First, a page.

The question is then are balancing drills useful at all for athletes and in what context? For example, would single leg balancing drills with distractions be a good or bad balance exercise for a fighter? It may help strengthen foot muscles and works on a more stable surface than bosu balls but fighting is pretty much never done in a static position on your feet.

    Also, wouldn't proprioception increase coordination which would benefit athletic endeavours?

  8. alot of your video seems to be arguing for the “transfer principle” could you do a video or explain more about this concept especially in sports sci and S&C.

  9. Could you do one video on Khabib Nurmagomedov's prowess? What makes him so 'strong' that he manhandles all his opponents.

  10. Definitely second yall looking at Phil Daru, he's kind of known as the gold standard in mma S&C. The gym he works at probably has the highest budget of any mma gym aside from the actual UFC Performance Institute

  11. Rippetoe advocates his 2 factor model for any sport where you basically train with a barbell for strength and all the other sport performance attributes will come through you practicing your sport. What are your thoughts?

  12. Great content again guys! Thank you for taking the time to enlighten the masses. Could we have a video on your thoughts about David Weck – the inventor of the Bosu Ball. His training methods are very alternative and are being applied to some high level athletes Lots of good content in that, I would say.

  13. I'm an optometrist and your comment about peripheral vision training intrigues me alot. Love to have some more content on this. All in all, great video.

  14. If you think those training methods are bad you should check out how people train for swimming. Regularly swimming multiple sets of 500 yards to train for a 50 or 100 yard race is extremely common and its why most people get worse when they go to swim in college (among many other things).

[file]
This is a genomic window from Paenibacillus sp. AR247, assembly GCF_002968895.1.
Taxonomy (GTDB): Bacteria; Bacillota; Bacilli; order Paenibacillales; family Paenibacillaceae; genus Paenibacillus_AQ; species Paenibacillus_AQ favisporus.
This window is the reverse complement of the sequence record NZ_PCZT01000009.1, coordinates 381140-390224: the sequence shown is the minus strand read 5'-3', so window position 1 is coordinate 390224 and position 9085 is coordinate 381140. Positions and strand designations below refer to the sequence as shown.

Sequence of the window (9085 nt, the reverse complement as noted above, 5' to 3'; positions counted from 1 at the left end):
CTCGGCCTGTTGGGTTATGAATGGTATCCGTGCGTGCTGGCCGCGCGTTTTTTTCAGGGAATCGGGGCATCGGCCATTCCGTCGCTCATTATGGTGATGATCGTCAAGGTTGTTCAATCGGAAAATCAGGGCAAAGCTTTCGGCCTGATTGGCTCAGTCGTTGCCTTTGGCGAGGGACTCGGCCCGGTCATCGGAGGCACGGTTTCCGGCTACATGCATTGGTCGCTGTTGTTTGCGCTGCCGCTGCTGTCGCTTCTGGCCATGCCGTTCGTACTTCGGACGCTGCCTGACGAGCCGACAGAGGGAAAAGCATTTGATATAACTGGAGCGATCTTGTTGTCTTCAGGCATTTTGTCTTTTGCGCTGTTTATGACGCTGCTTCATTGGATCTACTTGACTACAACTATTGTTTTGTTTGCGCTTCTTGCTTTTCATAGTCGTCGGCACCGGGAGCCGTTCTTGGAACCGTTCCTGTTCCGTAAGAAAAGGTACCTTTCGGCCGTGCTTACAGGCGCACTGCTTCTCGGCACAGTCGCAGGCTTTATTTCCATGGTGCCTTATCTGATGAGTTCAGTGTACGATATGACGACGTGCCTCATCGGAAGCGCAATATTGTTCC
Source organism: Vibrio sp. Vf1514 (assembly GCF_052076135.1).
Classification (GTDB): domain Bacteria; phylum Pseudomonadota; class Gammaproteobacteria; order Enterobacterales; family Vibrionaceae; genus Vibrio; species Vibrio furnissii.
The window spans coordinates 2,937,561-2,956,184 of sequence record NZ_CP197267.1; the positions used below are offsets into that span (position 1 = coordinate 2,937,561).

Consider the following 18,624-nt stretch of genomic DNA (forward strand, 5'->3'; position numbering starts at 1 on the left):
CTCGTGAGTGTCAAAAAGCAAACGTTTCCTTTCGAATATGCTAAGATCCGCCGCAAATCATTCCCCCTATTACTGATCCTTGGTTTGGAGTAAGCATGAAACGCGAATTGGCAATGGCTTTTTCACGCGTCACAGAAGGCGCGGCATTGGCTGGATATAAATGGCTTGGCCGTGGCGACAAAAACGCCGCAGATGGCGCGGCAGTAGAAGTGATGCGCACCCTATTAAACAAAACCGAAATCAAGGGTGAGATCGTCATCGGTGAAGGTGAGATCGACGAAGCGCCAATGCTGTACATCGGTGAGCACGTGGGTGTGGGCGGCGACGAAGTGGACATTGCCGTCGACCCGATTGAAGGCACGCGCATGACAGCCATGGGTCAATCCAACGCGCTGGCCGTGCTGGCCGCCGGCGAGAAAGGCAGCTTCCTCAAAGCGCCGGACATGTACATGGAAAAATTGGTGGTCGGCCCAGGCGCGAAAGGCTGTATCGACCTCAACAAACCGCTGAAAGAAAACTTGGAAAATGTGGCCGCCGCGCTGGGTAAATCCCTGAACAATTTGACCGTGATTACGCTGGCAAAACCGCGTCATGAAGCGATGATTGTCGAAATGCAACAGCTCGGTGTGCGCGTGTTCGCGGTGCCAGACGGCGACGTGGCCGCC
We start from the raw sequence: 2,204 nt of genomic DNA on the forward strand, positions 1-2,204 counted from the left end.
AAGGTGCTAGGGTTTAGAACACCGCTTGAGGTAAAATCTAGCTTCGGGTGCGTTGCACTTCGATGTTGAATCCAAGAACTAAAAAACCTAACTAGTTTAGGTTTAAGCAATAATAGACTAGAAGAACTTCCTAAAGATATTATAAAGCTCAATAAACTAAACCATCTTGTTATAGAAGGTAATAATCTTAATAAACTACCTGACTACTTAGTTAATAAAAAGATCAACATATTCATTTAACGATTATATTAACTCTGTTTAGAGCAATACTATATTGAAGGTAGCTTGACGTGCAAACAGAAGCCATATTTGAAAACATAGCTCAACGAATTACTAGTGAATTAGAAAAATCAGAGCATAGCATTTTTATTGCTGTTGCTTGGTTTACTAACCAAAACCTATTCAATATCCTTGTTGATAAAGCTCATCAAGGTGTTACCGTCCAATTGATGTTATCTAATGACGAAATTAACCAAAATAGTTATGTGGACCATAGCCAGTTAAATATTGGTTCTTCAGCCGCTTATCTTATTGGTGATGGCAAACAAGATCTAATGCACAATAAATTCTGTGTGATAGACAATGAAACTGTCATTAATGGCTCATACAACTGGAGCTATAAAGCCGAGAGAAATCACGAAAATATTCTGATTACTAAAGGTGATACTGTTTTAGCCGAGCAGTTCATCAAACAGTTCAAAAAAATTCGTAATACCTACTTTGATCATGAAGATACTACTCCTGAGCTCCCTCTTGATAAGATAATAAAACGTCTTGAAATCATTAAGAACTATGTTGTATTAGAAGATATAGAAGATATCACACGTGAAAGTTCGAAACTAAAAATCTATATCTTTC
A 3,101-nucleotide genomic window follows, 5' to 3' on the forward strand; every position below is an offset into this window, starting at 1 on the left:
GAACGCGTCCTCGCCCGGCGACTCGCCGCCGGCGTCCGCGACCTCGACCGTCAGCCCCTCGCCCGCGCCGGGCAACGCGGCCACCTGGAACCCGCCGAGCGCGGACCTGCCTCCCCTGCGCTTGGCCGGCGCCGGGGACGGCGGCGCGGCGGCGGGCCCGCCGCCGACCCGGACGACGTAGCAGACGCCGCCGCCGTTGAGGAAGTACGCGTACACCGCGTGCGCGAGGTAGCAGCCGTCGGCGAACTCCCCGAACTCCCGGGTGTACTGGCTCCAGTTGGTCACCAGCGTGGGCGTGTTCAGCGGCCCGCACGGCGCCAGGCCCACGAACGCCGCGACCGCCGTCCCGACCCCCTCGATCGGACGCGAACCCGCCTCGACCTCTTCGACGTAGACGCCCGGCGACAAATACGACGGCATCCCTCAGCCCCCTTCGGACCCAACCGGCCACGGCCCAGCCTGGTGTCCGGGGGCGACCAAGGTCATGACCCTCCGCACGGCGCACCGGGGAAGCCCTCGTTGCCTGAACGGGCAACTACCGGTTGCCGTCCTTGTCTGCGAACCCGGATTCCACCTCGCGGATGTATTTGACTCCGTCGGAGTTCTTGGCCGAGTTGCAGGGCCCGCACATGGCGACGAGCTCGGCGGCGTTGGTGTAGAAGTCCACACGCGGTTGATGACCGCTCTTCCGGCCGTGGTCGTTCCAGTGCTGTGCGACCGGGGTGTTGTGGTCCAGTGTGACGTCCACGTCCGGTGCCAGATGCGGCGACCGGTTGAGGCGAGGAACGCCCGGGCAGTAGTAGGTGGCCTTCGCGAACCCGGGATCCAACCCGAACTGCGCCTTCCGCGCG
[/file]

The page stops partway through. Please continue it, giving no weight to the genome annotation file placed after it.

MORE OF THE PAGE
15. Great video. Do you think that hang power cleans with straps are dangerous? I find that even with hook grip, it's becoming not viable to do hang power clean sets of 3 with heavier weights. Hook grip does work nicely for single reps though

  16. Ever checked out Phil Daru's or Nick Curson's work? Curious what you'd think of that. Also what would you recommend for someone who is doing jiu jitsu tournaments back to back or multiple tourneys within a couple of months for S&C?Just maintaining the strength they've acquired or focused on the conditioning and speed work? thanks

  17. Hi I have a question/video idea. I need to improve my grip strength as it is a limiting factor in many of my lifts/exercises. However when I allocate any notable volume towards it the quality and volume in my other sessions drop massively. For stuff like rdl’s it just means less reps but for pull-ups the range of motion and speed goes down. Passive grip training doesn’t allow me to progress my grip a fraction of the speed that my overall strength improves. I could explain more in detail but maybe you know of some good way of dealing with this kind of problem?